On Thu, May 17, 2018 at 10:07:56AM +0900, Chanwoo Choi wrote:
> Hi,
> 
> On 2018년 05월 17일 07:57, Matthias Kaehlcke wrote:
> > Commit ab8f58ad72c4 ("PM / devfreq: Set min/max_freq when adding
> > the devfreq device") introduced the initialization of the user
> > limits min/max_freq from the lowest/highest available OPPs. Later
> > commit f1d981eaecf8 ("PM / devfreq: Use the available min/max
> > frequency") added scaling_min/max_freq, which actually represent
> > the frequencies of the lowest/highest available OPP. scaling_min/
> > max_freq are initialized with the values from min/max_freq, which
> > is totally correct in the context, but a bit awkward to read.
> > 
> > Swap the initialization and assign scaling_min/max_freq with the
> > OPP freqs and then the user limts min/max_freq with scaling_min/
> > max_freq.
> > 
> > Needless to say that this change is a NOP, intended to improve
> > readability.
> > 
> > Signed-off-by: Matthias Kaehlcke <m...@chromium.org>
> > ---
> > Additional context: I'm considering to introduce the concept of
> > a devfreq policy, which would probably move min/max_freq inside
> > of a struct policy, this would make the initialization even
> > more awkward to read. If this moves forward I might also propose
> > to rename scaling_min/max_freq to something like min/max_opp_freq
> > to avoid confusion with the frequencies in the policy (cpufreq uses
> > scaling_min/max_freq for the sysfs attributes of the policy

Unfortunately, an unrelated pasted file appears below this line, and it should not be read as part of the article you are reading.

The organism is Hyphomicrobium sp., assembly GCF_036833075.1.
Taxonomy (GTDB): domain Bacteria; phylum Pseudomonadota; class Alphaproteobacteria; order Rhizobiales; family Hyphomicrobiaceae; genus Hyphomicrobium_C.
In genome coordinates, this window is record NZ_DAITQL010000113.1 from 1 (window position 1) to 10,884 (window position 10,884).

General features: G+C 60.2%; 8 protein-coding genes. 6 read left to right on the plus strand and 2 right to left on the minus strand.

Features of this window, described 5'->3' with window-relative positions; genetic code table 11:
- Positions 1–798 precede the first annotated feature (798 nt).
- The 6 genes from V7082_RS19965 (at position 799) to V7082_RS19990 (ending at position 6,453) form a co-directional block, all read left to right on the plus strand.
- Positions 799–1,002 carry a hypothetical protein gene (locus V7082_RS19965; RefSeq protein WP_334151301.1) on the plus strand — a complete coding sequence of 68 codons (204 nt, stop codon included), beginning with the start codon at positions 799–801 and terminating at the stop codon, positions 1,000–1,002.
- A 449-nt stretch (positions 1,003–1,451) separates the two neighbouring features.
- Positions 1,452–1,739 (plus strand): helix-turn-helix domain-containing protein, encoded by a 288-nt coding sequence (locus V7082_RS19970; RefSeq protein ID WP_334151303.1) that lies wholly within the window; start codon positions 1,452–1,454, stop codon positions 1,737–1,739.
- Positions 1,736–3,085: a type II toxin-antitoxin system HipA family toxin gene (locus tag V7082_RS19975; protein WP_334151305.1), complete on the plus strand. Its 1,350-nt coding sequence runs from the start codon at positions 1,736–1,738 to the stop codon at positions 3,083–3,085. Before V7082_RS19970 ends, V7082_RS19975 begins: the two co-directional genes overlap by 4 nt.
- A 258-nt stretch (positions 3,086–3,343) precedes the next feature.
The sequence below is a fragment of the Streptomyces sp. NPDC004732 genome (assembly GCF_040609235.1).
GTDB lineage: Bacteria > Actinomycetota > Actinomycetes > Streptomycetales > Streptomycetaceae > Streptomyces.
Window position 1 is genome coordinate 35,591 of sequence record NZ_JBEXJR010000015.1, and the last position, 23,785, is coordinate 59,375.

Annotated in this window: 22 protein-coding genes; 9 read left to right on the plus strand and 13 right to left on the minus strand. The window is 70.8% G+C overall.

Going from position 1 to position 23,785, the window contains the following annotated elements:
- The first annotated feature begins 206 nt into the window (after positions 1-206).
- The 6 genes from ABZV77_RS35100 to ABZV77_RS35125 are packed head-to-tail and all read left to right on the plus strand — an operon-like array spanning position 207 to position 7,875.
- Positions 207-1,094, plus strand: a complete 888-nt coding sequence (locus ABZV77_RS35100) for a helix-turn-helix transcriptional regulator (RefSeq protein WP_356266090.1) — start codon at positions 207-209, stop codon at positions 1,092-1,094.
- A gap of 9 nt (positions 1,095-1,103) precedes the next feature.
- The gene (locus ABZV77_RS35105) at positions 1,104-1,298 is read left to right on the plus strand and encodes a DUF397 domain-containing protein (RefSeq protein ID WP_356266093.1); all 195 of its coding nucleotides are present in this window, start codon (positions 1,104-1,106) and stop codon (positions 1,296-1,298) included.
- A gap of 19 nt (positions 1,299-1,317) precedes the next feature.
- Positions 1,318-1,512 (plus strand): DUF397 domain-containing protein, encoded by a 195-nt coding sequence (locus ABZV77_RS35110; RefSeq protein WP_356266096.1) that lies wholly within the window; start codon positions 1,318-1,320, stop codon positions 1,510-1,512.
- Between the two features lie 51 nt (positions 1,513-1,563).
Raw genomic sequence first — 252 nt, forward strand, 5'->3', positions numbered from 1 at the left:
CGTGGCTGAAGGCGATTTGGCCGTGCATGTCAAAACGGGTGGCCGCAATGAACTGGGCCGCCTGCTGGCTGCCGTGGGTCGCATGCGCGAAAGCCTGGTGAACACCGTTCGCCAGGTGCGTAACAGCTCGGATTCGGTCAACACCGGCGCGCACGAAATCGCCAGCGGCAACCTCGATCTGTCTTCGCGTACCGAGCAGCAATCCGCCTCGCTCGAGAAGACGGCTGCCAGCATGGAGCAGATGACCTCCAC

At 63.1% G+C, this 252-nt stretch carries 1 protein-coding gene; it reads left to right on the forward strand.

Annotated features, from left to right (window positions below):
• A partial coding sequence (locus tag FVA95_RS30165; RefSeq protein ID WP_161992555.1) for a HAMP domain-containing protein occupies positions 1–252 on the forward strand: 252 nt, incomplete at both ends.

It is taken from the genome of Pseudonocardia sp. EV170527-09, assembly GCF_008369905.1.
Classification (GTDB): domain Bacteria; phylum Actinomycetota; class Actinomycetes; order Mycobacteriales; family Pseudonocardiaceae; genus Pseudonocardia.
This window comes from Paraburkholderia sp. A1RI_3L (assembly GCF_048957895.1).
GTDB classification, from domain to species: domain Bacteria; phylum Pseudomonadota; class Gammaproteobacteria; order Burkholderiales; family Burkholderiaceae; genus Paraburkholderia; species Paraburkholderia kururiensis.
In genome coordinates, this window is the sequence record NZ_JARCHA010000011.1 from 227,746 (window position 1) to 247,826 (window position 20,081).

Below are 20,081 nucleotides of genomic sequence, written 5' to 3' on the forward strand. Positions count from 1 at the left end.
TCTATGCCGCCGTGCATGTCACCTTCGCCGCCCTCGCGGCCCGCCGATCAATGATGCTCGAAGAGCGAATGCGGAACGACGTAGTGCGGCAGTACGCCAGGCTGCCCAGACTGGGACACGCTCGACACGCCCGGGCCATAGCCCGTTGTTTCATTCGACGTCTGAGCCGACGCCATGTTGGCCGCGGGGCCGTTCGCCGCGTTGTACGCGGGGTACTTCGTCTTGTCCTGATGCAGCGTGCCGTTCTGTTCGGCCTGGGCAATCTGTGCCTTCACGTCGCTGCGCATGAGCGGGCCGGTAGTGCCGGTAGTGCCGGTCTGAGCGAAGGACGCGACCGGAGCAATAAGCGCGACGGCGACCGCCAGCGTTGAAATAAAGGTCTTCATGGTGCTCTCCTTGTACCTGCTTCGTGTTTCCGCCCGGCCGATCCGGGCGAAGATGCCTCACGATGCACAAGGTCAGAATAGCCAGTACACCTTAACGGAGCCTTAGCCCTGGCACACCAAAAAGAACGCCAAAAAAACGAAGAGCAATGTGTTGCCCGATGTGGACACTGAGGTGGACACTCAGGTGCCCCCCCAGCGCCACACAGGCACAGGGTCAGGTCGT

> > limits).
> > 
> >  drivers/devfreq/devfreq.c | 12 ++++++------
> >  1 file changed, 6 insertions(+), 6 deletions(-)
> > 
> > diff --git a/drivers/devfreq/devfreq.c b/drivers/devfreq/devfreq.c
> > index fe2af6aa88fc..0057ef5b0a98 100644
> > --- a/drivers/devfreq/devfreq.c
> > +++ b/drivers/devfreq/devfreq.c
> > @@ -604,21 +604,21 @@ struct devfreq *devfreq_add_device(struct device *dev,
> >             mutex_lock(&devfreq->lock);
> >     }
> >  
> > -   devfreq->min_freq = find_available_min_freq(devfreq);
> > -   if (!devfreq->min_freq) {
> > +   devfreq->scaling_min_freq = find_available_min_freq(devfreq);
> > +   if (!devfreq->scaling_min_freq) {
> >             mutex_unlock(&devfreq->lock);
> >             err = -EINVAL;
> >             goto err_dev;
> >     }
> > -   devfreq->scaling_min_freq = devfreq->min_freq;
> > +   devfreq->min_freq = devfreq->scaling_min_freq;
> >  
> > -   devfreq->max_freq = find_available_max_freq(devfreq);
> > -   if (!devfreq->max_freq) {
> > +   devfreq->scaling_max_freq = find_available_max_freq(devfreq);
> > +   if (!devfreq->scaling_max_freq) {
> >             mutex_unlock(&devfreq->lock);
> >             err = -EINVAL;
> >             goto err_dev;
> >     }
> > -   devfreq->scaling_max_freq = devfreq->max_freq;
> > +   devfreq->max_freq = devfreq->scaling_max_freq;
> >  
> >     dev_set_name(&devfreq->dev, "devfreq%d",
> >                             atomic_inc_return(&devfreq_no));
> > 
> 
> This patch just clean-up codes related to min/max_freq and 
> scaling_min/max_freq.
> It seems be good.
> 
> Reviewed-by: Chanwoo Choi <cw00.c...@samsung.com>

Thanks for the review!

> But, I don't want to change the name from 'scaling_min/max_freq'
> to 'min/max_opp_freq'.

It's obviously up to you in the end, and I won't insist if you are
convinced that scaling_min/max_freq is the better name (I suggest to
make this judgement after a new revision of the policy patch [1],
which likely will introduce another pair of frequencies, and naming
can help to clearly differentiate between them).

> You can check the meaning of variables in comment of struct devfreq.

This is true, but ideally code should be as self-explaining as
possible (without becoming too verbose ;-), and variable/function
names are a key element for that.

Best regards

Matthias

[1] https://patchwork.kernel.org/patch/10401999/

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